Such an undertaking needs everyone to act explicitly, across the whole school, with these goals in mind. This entails keeping a close eye on our own behaviours and habitual practices – which speak louder than any list of values on a lanyard, poster or school website and ensure we treat everyone with respect.

We must involve people in decisions that affect them, listen actively to one another, be empathic, and deal with conflicts and tensions in a way that seeks to repair harm and sustain relationships. This is the core of restorative practice.


Not replacing traditional approaches

Restorative practice is not about replacing traditional behaviour management systems in our schools. It is certainly not about being soft or turning a blind eye to poor behaviour, no matter what the Daily Mail might say.

It is about elevating the culture of a school or organisation so that people are pulled in, not pushed out, about fostering a greater sense of community and a communal ownership of control and fear, about encouraging a willingness to act in the right way for the right reasons.

In this way, a restorative school is so much harder to create than a culture of compliance. Compliance is easy, encouraging as it does an abnegation of responsibility by both parties: “Follow the rules or I’ll kick you out,” is easy to say. “Fine, I don’t want to do what you say, so I’ll be kicked out,” is easy to do. But here we miss an opportunity to create something better.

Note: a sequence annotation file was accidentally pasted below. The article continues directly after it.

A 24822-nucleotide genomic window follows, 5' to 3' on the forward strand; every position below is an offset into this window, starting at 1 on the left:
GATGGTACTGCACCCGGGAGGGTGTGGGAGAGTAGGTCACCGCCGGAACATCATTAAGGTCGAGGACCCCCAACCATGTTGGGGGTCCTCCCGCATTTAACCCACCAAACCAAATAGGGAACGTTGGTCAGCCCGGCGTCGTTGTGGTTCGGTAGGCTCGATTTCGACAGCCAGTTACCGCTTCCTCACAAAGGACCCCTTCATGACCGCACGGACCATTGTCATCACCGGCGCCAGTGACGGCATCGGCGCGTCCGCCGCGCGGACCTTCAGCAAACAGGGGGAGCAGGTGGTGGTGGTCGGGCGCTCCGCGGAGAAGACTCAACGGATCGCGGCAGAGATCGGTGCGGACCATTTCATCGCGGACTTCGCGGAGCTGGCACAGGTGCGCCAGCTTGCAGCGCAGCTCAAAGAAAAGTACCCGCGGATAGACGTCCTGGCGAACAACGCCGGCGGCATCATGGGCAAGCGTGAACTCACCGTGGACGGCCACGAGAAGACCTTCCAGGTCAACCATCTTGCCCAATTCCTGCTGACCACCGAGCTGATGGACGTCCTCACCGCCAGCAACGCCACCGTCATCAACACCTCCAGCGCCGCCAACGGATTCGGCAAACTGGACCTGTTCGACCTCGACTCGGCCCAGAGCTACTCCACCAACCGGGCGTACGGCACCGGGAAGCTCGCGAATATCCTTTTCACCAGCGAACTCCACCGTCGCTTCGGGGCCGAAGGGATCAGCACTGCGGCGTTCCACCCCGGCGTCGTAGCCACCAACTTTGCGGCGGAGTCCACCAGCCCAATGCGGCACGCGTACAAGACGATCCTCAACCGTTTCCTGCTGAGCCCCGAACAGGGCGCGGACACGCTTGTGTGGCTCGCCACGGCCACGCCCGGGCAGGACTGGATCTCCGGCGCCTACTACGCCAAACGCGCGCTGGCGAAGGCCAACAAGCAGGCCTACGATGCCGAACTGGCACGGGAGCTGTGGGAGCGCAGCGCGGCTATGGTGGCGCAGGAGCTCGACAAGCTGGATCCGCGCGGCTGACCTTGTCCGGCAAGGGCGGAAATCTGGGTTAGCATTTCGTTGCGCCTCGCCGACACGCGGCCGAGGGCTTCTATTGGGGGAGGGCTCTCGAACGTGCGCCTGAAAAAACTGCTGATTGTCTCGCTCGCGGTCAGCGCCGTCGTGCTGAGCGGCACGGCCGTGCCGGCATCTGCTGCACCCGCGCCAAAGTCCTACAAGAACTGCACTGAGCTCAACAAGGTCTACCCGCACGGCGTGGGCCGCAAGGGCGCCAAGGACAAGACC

Although its roots are clearly in restorative justice – as a way of repairing the harm done to the community and relationships within it – restorative practice has the bolder ambition of proactively developing the sense of community and seeking to increase the social capital between people and across the school and, from there, into the wider community.


What you do, what you are

Put simply, restorative justice is what you do; restorative practice is what you are. “Without relatedness, no work can occur. Connect before content.” (Block, 2008).

Never underestimate the power of this simple premise. Do you connect with students, their families and colleagues at the outset, before you go anywhere near the content? If so, how?

If we are not careful, we put our focus on the content and forget to simply connect. Our students need connection as well as the important content. The connection creates the space to then be able to explore the content. Connections can happen by themselves, but wouldn’t you want them to happen intentionally?